'Nobody even told us to put on our seat belts': Journalist who survived Colombian plane disaster says those on board had NO IDEA they were about to crash 

  • Brazilian radio journalist Rafael Henzel survived last month's fatal crash 
  • Nineteen players from Chapecoense were among the 71 killed in Colombia
  • Henzel claims passengers had no idea that the plane was about to go down 

A Brazilian footballer and a journalist who miraculously survived the Colombia air crash which killed 71 people have boarded a plane back to their homeland.

Members of the Brazilian Air Force carried Chapecoense player Alan Rushell and journalist Rafael Henzel on stretchers onto a plane in Rionegro, Colombia, today.

They are two of the six survivors of the LaMia airlines charter that crashed into the mountains outside Medellin on November 28 killing most of Brazilian football team Chapecoense. 

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Members of the Brazilian Air Force carry Chapecoense player Alan Rushell, who survived the crash on November 28, onto a plane departing to Brazil today

Brazilian journalist Rafael Henzel was able to smile as he was carried to the aircraft, which will take him back to his homeland

Speaking from his hospital bed before being taken to the aircraft, radio journalist Henzel told the Fantastico program on Sunday night: 'At no point did someone from the cabin or the crew tell us, "Put on your seatbelts,''

'We just kept flying without any idea of what was about to happen.'

The ill-fated flight took off from Santa Cruz, Bolivia and crashed near the airport in Medellin, Colombia on November 28.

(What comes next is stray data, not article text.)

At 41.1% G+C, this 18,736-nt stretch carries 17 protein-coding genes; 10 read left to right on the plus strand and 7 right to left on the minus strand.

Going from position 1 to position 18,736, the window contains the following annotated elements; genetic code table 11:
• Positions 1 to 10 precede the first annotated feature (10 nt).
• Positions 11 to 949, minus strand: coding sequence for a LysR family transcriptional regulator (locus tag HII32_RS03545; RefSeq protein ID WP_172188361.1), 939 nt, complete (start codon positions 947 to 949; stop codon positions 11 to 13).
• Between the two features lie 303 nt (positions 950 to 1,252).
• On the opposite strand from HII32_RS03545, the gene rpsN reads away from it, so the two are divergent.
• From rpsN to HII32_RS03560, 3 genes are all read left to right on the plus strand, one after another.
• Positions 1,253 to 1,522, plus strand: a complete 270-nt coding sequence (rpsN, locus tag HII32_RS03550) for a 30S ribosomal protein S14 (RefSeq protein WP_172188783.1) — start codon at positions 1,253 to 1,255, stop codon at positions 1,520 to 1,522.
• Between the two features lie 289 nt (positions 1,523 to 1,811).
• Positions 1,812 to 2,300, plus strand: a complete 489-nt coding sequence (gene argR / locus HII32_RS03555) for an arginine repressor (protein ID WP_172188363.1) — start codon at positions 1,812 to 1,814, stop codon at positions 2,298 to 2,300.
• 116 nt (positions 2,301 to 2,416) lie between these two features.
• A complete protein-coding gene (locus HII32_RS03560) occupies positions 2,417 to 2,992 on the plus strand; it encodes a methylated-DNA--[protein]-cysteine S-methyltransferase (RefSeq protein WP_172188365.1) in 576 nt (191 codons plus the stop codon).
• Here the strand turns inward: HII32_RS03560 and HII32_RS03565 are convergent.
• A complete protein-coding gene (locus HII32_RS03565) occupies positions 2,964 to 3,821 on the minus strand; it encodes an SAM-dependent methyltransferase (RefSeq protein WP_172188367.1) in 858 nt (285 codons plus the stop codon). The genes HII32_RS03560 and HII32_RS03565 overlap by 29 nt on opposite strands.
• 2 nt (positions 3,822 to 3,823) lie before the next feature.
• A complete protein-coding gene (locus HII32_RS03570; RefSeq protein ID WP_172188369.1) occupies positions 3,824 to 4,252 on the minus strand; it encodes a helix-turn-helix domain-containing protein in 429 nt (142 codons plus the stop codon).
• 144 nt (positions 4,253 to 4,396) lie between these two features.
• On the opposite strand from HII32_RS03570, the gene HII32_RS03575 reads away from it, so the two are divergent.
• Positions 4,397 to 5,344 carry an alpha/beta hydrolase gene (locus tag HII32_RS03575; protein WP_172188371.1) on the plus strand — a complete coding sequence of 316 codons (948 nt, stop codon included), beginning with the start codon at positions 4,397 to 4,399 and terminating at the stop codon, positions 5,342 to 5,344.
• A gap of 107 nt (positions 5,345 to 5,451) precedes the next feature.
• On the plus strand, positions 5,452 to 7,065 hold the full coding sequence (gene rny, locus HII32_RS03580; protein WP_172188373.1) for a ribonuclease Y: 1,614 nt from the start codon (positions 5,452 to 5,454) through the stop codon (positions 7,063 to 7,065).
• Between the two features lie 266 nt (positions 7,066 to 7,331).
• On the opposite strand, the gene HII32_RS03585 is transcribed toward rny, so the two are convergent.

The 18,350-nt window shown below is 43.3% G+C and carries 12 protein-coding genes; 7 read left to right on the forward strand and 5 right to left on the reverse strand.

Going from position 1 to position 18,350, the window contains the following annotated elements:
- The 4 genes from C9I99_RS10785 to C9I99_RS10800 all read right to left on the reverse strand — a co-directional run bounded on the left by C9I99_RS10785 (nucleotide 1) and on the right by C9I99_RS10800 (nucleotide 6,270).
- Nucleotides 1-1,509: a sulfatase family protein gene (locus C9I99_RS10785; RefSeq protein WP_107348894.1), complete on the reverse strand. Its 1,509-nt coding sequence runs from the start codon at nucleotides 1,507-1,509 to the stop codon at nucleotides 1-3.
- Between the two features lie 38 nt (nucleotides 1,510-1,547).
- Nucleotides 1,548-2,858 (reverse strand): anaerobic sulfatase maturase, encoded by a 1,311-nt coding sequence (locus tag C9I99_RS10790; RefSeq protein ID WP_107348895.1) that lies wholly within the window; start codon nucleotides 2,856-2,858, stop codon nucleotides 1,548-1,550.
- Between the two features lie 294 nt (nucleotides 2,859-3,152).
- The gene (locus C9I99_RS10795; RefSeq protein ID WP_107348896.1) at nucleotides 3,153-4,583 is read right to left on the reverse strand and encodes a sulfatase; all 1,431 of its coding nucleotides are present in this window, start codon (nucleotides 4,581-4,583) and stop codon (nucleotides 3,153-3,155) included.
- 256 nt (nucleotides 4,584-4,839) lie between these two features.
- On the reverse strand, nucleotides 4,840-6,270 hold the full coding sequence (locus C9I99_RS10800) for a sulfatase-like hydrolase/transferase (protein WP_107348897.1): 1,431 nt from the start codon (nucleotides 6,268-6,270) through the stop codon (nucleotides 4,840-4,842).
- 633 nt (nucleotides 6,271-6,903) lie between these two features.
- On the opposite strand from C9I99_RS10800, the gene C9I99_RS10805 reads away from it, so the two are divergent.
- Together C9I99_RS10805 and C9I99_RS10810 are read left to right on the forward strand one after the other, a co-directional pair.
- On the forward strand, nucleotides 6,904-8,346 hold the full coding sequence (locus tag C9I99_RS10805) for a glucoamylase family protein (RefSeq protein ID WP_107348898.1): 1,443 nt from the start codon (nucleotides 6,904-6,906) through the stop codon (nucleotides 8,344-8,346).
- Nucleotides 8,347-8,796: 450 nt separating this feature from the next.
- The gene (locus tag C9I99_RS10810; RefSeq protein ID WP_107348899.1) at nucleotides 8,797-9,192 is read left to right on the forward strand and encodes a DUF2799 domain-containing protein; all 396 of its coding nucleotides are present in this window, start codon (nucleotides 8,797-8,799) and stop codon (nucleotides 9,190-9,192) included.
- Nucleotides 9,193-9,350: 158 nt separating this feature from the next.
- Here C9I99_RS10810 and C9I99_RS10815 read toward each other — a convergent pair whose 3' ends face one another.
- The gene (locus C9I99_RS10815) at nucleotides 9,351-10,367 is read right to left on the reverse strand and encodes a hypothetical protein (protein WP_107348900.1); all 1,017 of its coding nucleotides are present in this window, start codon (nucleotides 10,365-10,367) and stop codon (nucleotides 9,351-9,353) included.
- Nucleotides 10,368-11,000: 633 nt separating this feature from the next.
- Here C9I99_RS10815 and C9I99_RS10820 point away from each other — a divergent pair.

Only six of the 77 passengers on board survived, and the dead included 19 members of the Chapecoense soccer club from southern Brazil, as well as 20 of the journalists covering the team.  

Henzel, pictured being lifted onto the aircraft today, said those on board the flight had no idea they were about to crash

Alan Rushell is lifted onto the plane by members of the Brazilian Air Force today

Colombian authorities say they believe the plane crashed due to a lack of fuel. There were just six survivors

Nineteen players from Chapecoense were among the 71 killed when their plane crashed down on its way from Santa Cruz, Bolivia to Medellin, Colombia last month

The six survivors were two Bolivian crew members and four Brazilians — Henzel and players Alan Ruschel, Follmann and Neto.

 Investigations have been launched in Brazil, Bolivia and Colombia, with Colombian authorities saying they believe a lack of fuel caused the crash.

Henzel said that toward the end of the flight, passengers around him began asking how long it would be before they landed.

Henzel is still in Colombia recovering from last month's fatal crash. He said passengers did not know what the plane was about to crash

Henzel suffered seven broken ribs, but said he feels lucky to be alive today

Ten minutes, was the response from the crew, he said. 'Then suddenly, the lights went off and the engines went off.'

He said at that point, everyone rushed back to their seats and fastened their seatbelts, before the plane crashed into a hillside.

Henzel said that when he awoke, there were emergency workers around him and he was in immense pain from what turned out to be seven broken ribs.  

He said he believed he only manage to survive because he woke up just as emergency workers passed by

The team were on their way to compete in the first leg of the Copa Sudamericana final against Atletico Nacional

He called out to the colleagues who had been sitting on each side of him, but they had died.

He said he believed he only manage to survive because he woke up just as emergency workers passed by.

Henzel said he was sickened to learn the cause of the accident was likely a lack of fuel.

'People died because of a lack of judgment,' he said. 'That is revolting.' 


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